Tackling the TBR 22.9

It has become apparent that my TBR (to be read) list has gotten nearly out of hand. Therefore, I have decided to do a post featuring ten books from it approximately every other week. As I go through the list, I will evaluate each book and decide whether or not it still belongs. Who knows, perhaps as my list (hopefully) shrinks, you will find a few books to add to your own!reviews-from-the-stacks-headers

The last time I did this type of post was May 16. At the end of that post, my TBR list contained 856 books. Today it has 857. I have gone through 490 books.

#491. The Yellow Lantern (True Colors #3) by Angie Dicken

The Yellow Lantern (True Colors)Synopsis: In Massachusetts in 1824, Josephine Clayton awakes on the table of the doctor she’s assisted all these months. She was presumed dead by all and has become the doctor’s next corpse for his medical research. Frightened, the doctor tries to kill her, but Josephine begs to be spared. A deal is struck–Josie will leave her village and work at a distant cotton mill. All the while, she’ll await her true mission–posing as a mourner to help his body snatcher procure her replacement. At the mill though, Josie is praised for her medical remedies among the mill girls, gaining attention from the handsome factory manager Braham Terrance. Yet, when Braham’s own loved one becomes the prey for the next grave robbing, Josie must make a choice that could put her dark past behind her or steal away the promise of any future at all.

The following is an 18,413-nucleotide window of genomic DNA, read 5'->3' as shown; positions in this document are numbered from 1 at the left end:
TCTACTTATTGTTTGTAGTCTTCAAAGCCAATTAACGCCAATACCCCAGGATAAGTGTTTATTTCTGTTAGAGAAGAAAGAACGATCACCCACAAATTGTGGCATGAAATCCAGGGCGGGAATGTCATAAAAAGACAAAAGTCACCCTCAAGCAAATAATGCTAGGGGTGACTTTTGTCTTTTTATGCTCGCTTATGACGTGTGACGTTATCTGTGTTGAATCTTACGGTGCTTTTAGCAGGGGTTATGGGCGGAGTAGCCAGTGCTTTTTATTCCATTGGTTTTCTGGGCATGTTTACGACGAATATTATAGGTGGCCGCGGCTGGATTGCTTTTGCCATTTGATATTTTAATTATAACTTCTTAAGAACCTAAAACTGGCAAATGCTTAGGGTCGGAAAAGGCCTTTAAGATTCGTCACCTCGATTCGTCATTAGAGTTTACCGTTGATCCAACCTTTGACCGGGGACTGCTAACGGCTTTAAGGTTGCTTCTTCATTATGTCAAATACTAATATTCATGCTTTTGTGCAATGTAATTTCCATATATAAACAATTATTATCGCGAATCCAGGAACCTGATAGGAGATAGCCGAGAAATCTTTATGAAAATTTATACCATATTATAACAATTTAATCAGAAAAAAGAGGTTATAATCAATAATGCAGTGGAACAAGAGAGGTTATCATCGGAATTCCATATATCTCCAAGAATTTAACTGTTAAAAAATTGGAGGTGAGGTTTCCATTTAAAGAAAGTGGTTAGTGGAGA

Comments: What compelled me to add this book to my to-read list?? It doesn’t sound anything like what I enjoy reading, and it’s the third book in a series I have not started and only vaguely remember ever hearing about even.

Decision: Remove

#492. The Dovekeepers by Alice Hoffman

The DovekeepersSynopsis: In 70 C.E., nine hundred Jews held out for months against armies of Romans on Masada, a mountain in the Judean desert. According to the ancient historian Josephus, two women and five children survived. Based on this tragic and iconic event, Hoffman’s novel is a spellbinding tale of four extraordinarily bold, resourceful, and sensuous women, each of whom has come to Masada by a different path. Yael’s mother died in childbirth, and her father, an expert assassin, never forgave her for that death. Revka, a village baker’s wife, watched the horrifically brutal murder of her daughter by Roman soldiers; she brings to Masada her young grandsons, rendered mute by what they have witnessed. Aziza is a warrior’s daughter, raised as a boy, a fearless rider and an expert marksman who finds passion with a fellow soldier. Shirah, born in Alexandria, is wise in the ways of ancient magic and medicine, a woman with uncanny insight and power.


The lives of these four complex and fiercely independent women intersect in the desperate days of the siege. All are dovekeepers, and all are also keeping secrets – about who they are, where they come from, who fathered them, and whom they love.

Comments: The first three sentences of the synopsis had me hooked, but as I read the rest, I realized this is not a book I would expect to enjoy reading.

Decision: Remove

#493. The Whole Thing Together by Ann Brashares

The Whole Thing TogetherSynopsis: Summer for Sasha and Ray means the sprawling old house on Long Island. Since they were children, they’ve shared almost everything—reading the same books, running down the same sandy footpaths to the beach, eating peaches from the same market, laughing around the same sun-soaked dining table. Even sleeping in the same bed, on the very same worn cotton sheets. But they’ve never met.

Sasha’s dad was once married to Ray’s mom, and together they had three daughters: Emma, the perfectionist; Mattie, the beauty; and Quinn, the favorite. But the marriage crumbled and the bitterness lingered. Now there are two new families—and neither one will give up the beach house that holds the memories, happy and sad, of summers past.